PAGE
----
A new episode of low back pain: Who relies on bed rest?

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Bed rest has been shown to be an ineffective treatment for non-specific low back pain (LBP). Despite this, during a new episode of pain some patients still rely on bed rest. Which patients choose bed rest is however unknown. The objectives of the present study were, firstly, to assess characteristics of patients choosing bed rest in (sub)acute pain and secondly to study whether prolonged bed rest in the (sub)acute phase of pain will result in long term disability. A prospective longitudinal cohort study included 282 patients with non-specific LBP for less than 7 weeks. Main outcome measures were duration of bed rest (in three categories) and disability. Results showed that 33% of patients with (sub)acute LBP had bed rest, but only 8% stayed in bed for more than four days. An ordinal regression analysis revealed that behavioural factors (catastrophizing (OR = 1.05 per bed rest category p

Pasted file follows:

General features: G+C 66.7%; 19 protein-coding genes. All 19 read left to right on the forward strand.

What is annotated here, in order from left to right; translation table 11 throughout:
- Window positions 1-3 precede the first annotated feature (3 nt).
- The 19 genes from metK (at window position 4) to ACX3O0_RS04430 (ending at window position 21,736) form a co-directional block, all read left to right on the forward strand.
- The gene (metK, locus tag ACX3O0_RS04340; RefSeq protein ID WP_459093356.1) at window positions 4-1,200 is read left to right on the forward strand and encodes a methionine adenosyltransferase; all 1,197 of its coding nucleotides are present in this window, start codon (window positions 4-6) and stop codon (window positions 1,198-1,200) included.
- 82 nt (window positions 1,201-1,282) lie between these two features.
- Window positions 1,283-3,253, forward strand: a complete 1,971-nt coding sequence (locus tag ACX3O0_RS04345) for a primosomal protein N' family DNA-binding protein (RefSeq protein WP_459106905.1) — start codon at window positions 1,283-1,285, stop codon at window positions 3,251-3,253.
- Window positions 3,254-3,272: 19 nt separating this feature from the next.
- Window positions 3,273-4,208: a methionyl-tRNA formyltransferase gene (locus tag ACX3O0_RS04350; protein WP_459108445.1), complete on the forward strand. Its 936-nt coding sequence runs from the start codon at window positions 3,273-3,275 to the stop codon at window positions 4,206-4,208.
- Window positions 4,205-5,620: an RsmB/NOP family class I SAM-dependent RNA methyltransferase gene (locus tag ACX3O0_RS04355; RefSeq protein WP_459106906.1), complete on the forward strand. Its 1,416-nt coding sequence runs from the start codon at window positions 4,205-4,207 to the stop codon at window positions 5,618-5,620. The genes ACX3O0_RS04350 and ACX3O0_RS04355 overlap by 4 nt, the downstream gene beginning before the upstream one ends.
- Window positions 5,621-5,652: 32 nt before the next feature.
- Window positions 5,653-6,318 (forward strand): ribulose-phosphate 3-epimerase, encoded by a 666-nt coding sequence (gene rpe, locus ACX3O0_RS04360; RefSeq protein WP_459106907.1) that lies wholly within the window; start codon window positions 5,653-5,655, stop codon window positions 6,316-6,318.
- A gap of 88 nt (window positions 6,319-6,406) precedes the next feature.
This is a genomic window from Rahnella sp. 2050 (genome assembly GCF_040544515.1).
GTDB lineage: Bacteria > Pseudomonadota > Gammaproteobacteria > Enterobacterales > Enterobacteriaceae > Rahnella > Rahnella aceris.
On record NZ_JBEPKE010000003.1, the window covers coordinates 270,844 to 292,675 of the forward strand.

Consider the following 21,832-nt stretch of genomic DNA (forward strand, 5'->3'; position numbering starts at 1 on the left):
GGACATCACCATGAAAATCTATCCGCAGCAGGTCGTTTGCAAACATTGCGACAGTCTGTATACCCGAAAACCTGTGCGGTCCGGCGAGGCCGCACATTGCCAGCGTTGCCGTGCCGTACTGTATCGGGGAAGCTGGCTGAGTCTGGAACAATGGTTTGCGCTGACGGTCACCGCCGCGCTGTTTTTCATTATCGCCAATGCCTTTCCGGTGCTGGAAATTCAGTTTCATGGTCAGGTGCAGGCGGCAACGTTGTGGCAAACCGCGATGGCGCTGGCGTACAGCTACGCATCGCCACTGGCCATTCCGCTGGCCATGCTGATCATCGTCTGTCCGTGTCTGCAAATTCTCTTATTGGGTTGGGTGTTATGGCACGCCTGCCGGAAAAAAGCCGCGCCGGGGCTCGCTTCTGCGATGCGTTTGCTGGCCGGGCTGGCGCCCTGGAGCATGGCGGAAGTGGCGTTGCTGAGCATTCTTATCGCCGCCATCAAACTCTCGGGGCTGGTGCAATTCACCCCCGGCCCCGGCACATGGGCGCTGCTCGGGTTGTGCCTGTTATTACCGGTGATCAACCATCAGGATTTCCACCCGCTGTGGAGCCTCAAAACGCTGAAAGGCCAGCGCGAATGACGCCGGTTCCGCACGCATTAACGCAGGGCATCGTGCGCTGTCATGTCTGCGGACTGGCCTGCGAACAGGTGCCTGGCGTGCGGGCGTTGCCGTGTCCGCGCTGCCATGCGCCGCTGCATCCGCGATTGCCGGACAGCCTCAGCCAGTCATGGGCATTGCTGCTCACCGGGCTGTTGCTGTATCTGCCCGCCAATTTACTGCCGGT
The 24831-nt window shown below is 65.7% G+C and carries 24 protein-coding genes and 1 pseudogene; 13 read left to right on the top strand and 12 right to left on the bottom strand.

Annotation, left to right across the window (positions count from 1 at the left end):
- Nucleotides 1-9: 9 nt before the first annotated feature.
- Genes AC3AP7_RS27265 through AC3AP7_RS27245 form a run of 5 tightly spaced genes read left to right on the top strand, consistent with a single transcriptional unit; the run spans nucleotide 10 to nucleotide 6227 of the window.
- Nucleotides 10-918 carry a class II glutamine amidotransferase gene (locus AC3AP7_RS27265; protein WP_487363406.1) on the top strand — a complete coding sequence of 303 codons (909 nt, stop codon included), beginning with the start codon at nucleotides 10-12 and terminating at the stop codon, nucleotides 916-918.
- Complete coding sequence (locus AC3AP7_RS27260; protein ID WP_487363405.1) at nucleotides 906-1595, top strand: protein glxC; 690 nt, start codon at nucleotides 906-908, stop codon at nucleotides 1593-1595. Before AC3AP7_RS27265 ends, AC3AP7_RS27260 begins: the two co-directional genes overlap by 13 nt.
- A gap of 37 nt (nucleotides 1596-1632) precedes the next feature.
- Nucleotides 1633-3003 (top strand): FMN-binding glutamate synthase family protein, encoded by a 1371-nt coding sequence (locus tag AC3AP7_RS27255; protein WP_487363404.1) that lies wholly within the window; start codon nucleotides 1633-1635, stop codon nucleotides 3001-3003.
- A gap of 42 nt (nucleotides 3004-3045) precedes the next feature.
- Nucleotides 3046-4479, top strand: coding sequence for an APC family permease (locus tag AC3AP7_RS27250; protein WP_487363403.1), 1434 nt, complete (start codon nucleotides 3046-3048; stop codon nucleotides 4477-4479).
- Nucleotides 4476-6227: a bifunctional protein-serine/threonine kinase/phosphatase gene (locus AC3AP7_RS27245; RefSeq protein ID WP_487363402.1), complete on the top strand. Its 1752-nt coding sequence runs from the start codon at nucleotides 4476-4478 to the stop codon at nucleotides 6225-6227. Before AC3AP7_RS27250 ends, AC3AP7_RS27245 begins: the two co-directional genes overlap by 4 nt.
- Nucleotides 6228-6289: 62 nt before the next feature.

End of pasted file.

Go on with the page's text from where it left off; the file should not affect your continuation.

Original languageEnglish
Pages (from-to)508-516
JournalEuropean Journal of Pain
Issue number4
Publication statusPublished - 1 Jan 2008

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